Cloverfield ingénue Odette Yustman returns to the PG-13 horror world with The Unborn, a scary ghost story written and directed by David Goyer. Odette plays Casey, a young woman haunted by the ghost of her twin brother, who died while they were both in the womb. The Unborn has all the right elements for the genre: creepy kids, dogs with upside-down heads, Nazis, and a Jewish exorcism. (Plus, you don’t want to miss Gary Oldman as a rabbi.) Yustman talked to us at the LA press junket for The Unborn about foreign objects in her eye, bugs in her bra, and why her childhood hobby was smashing porcelain dolls with a hammer.
I’m sure this is something you have discussed a million times before, but how did you feel when David Goyer sneaked in the eye speculum scene?
I was about to kill him. I really was. He said, “I have an idea for this scene.” I said, “What do you mean you ‘have an idea’?” He said, “There’s this thing, it’s called a speculum… it kind of goes in your eye, but you numb it, so you don’t really feel it, and you only have to do it once.” I said, “Fine, but if I have to do it, you have to do it.” He said, “Sure, no problem.” So we do it, and it is horrible. They told me, “Don’t blink, don’t blink.” David thought it looked really cool, and wanted all these different angles. We ended up shooting it six times, and David didn’t [wear the speculum] at all.
And he didn’t warn you about the bugs ahead of time either?
Not at all. He said, “Yeah, they’re potato bugs, I found one in my backyard, it’s not really a big deal.” So they showed me the potato bugs, and they are huge! Then David said, “We are going to put some on you, but they’ll be fine.” They start crawling up my shirt, going into my boobs, one caught on my arm and started biting me. David told me they don’t bite – then he just shrugged and said, “I don’t know.”
Was there a potato bug wrangler?
Yes, there actually was! He was from South Africa, I think. He couldn’t have been sweeter, but he was so serious about his bugs. He was losing them. One of them was caught on my arm, and I didn’t know what to do. He told me, “It’s okay, don’t harm them.” I just wanted to fling this thing off me – I don’t care about the bug right now!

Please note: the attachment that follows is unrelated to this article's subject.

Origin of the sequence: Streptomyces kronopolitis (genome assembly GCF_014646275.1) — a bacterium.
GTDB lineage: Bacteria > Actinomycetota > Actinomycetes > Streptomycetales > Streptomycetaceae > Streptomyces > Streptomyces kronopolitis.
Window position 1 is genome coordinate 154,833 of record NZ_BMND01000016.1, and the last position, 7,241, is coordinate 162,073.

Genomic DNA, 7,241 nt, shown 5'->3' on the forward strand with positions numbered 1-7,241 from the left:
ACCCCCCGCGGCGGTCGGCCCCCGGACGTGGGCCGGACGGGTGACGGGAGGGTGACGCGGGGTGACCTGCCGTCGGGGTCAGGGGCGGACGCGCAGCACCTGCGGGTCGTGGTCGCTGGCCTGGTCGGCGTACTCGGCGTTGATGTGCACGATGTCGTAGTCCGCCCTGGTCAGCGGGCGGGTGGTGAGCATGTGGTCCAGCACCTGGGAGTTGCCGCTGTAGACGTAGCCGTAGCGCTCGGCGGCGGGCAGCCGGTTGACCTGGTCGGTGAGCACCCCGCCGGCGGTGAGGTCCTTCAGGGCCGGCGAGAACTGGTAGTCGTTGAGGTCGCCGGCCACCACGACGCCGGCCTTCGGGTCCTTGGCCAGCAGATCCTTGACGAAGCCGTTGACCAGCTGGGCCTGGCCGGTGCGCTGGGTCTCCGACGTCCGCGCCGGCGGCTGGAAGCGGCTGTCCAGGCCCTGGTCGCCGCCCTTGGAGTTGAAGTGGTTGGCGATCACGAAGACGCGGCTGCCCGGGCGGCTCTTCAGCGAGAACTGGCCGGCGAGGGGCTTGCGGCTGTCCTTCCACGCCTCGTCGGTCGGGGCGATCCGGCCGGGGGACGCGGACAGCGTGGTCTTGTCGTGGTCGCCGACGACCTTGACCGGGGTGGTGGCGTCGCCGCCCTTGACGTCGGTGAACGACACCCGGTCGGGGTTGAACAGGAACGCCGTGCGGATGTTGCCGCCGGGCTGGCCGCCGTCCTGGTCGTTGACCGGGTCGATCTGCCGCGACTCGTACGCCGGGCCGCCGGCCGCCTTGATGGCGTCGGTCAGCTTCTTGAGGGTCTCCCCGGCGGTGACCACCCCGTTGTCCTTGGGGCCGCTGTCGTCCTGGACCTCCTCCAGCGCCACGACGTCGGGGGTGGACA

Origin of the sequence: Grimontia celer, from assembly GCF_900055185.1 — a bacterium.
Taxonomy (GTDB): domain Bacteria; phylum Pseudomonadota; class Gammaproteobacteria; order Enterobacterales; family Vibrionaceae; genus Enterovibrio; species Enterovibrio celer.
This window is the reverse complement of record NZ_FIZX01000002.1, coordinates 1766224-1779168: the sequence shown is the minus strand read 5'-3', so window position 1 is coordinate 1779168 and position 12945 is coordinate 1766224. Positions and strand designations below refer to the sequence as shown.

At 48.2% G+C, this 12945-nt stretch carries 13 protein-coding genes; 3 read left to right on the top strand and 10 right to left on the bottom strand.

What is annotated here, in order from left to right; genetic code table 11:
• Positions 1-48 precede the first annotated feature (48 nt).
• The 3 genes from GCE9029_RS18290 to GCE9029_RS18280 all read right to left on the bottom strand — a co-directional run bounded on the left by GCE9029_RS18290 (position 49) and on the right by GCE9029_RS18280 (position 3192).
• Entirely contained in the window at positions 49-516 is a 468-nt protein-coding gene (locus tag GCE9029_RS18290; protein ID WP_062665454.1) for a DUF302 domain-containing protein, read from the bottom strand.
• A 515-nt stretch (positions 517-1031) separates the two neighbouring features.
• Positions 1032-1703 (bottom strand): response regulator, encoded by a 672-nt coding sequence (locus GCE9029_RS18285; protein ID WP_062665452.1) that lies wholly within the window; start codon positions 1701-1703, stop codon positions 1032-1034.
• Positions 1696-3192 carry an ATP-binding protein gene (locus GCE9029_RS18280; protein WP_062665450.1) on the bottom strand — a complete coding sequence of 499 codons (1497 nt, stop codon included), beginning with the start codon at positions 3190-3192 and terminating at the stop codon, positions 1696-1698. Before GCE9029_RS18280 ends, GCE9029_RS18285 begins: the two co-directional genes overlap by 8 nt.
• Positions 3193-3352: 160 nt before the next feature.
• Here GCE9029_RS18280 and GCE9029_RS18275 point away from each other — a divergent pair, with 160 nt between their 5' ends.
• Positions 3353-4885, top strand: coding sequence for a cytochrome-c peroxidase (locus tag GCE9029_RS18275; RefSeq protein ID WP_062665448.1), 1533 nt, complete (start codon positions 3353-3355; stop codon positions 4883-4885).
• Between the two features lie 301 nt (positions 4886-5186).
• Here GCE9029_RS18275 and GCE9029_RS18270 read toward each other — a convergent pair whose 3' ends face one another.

How long did you have to shoot with all that?
They put me through the ringer. It was a while. We had to do multiple shots of one on my hand, one crawling on me, a bunch on my whole body… we got very well-acquainted.
I heard you did your research by watching exorcisms on YouTube.
Yeah, that’s exactly how I did my research! I figured I could go buy the books, but I really wanted something visual so I could create my own idea of an exorcism. I found a lot of amateur exorcism videos. I found really crazy things. If you search for exorcisms, it’s actually a terrifying thing. You have people all around the world, parents who think their kids are possessed, so they take them into churches for exorcisms, and these kids are terrified! I don’t know if the parents are crazy, if these kids really are possessed, or whatever. Some are screaming, some are completely still. It’s just really scary, and I watched it by myself, at night. I was petrified! I couldn’t sleep. It’s the scariest thing because it gets in your head and, for me, psychological thrillers are really terrifying. The Exorcist is probably my favorite horror film. I watched it for the first time when I was seven, with my mother. I don’t know why my mom let me watch that. I couldn’t go to the bathroom by myself, I couldn’t go upstairs by myself, I couldn’t sleep… it just really got in my head.
Can you talk a little about working with Gary Oldman and Jane Alexander?